22 Jul 2021

ATO changes guidance for when receipts from the licensing and distribution of software will be royalties

By Richard Lyons, Seema Sandhu and Peter Feros

Businesses should review TR 2021/D4 carefully and consider how it would apply to their agreements concerning software development, modification and distribution, particularly where intermediaries are used to distribute software to the public.

In releasing draft Taxation Ruling 2021/D4, the Commissioner has changed his long-standing views in respect of receipts relating to computer software, affecting software distributors, creators and licensees. Businesses must now be aware of an expanded set of situations where receipts for licences and distribution of software can attract royalties.

What's changed for the taxation of software royalties

TR 2021/D4 has replaced the Commissioner's existing guidance in TR 93/12, which has now been withdrawn. In recognition of the fact that software is constantly evolving and is now more likely to be digitally downloaded rather than distributed through disks or other physical media, TR 2021/D4 seeks to update the Commissioner's guidance on computer software. However, the draft ruling has also expanded the circumstances in which a payment for licensing and distribution of software may constitute a royalty.

Under the section 6(1) of the Income Tax Assessment Act 1936, a payment in relation to software will constitute a royalty where it is:

  • consideration for the grant of a right to do something in relation to software that is the exclusive right of the owner of the copyright in the software;
  • consideration for the supply of know-how in relation to software; or
  • consideration for the supply of assistance furnished as a means of enabling the application or enjoyment of the supply.

Pointedly, the Commissioner notes at the outset that the character of a receipt from the licensing and distribution of software depends on all the facts and circumstances of a particular case.

To this end, TR 2021/D4 provides eight examples to illustrate how the definition of "royalty" should apply in practice. The biggest change from the existing guidance in TR 93/12 relates to licences for the simple end-use of software.

TR 93/12 considered that a payment for the granting of a licence which allows only simple use of the software was not a royalty. TR 2021/D4 still states that grants of licences for only the simple use of software will not give rise to a royalty. However, payments for licences which involve a right to sub-licence the software to an end-user, even for the simple use for which the software was intended, will be regarded as a royalty. The Commissioner's basis for this position is that the payment is for the right to do something in relation to software that is the exclusive right of the copyright owner – that is, the distributor is paying for the right to stand in the shoes of the copyright owner and exploit the copyright in the software.

Examples of how the new rules on software royalties work in practice

TR 2021/D4 gives a range of examples as to which circumstances attract or do not attract royalties. For instance, licences to reproduce, modify or adapt the software as well as to do anything which is "the exclusive right of the copyright holder" will attract a royalty. Similarly, "payments for the supply of source code relating to software", as well as payments for the owner of custom operating system software to provide additional assistance to a computer programmer, so that the programmer can understand the software for the purposes of the programmer's ongoing tasks, will constitute a royalty.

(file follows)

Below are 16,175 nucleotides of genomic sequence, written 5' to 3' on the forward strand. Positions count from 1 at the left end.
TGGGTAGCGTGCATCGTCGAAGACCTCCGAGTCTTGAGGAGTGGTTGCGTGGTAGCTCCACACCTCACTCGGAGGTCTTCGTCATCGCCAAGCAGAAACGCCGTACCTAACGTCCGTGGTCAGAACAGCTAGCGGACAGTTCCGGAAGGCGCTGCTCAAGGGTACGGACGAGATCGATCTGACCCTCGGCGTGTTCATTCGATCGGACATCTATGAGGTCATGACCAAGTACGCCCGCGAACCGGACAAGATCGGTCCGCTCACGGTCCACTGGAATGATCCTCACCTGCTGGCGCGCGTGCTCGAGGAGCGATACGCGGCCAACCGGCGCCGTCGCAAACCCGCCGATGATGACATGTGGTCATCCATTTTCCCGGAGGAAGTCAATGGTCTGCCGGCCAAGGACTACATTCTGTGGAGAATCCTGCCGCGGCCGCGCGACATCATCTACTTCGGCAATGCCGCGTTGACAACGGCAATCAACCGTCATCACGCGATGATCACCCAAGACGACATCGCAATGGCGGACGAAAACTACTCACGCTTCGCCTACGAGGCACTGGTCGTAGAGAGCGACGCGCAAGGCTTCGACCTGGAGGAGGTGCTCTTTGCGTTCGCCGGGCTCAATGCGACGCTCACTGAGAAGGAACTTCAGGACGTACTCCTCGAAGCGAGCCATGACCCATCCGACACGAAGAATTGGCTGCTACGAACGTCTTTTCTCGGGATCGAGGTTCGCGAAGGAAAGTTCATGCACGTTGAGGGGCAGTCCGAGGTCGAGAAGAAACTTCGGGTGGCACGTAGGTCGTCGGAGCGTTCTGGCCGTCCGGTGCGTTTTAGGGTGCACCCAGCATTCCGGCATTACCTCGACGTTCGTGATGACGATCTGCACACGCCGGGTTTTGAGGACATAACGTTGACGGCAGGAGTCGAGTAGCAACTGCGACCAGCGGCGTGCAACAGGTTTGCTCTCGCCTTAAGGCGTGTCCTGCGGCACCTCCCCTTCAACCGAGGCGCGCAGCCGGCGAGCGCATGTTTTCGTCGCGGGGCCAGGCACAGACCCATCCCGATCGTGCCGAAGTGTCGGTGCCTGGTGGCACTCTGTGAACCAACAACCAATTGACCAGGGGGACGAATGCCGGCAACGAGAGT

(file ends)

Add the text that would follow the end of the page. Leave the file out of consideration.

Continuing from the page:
In contrast, a payment made by a distributor that is granted the right to market and distribute packaged software (but not to sub-licence the use of the software to end-users or to otherwise use the copyright in the software) will not be regarded as a royalty.

Interestingly, TR 2021/D4 emphasises the notion of copyright as found in section 31(1) of the Copyright Act 1968 (Cth) which includes – as an exclusive right of the copyright owner – "communicat[ing] a copyright work to the public". This can be done, in the Commissioner's view, by "the making of a copyright work available online irrespective of whether it is electronically transmitted". Specifically, "[a] communication may occur in the relevant sense when software is made accessible to or is used by an end-user via cloud-based technology such as software-as-a-service, that is, without being downloaded on the end-user's computer or device". It is therefore important to appreciate how the Commissioner's guidance now widely expands the circumstances where an "exclusive right of the copyright holder" can be granted, such as merely making the work accessible online.

As stated in the draft ruling, whether a payment in respect of software should be characterised as a royalty is inherently fact-specific. Further, cross-border arrangements will still need to consider the application of any double tax agreement, the provisions of which will prevail over Australia's domestic law in the determination of withholding tax implications.

Businesses should review TR 2021/D4 carefully and consider how it would apply to their agreements concerning software development, modification and distribution, particularly where intermediaries are used to distribute software to the public.

Public comment welcome

Members of the public are invited to comment on TR 2021/D4 by 23 July 2021.

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Clayton Utz communications are intended to provide commentary and general information. They should not be relied upon as legal advice. Formal legal advice should be sought in particular transactions or on matters of interest arising from this communication. Persons listed may not be admitted in all States and Territories.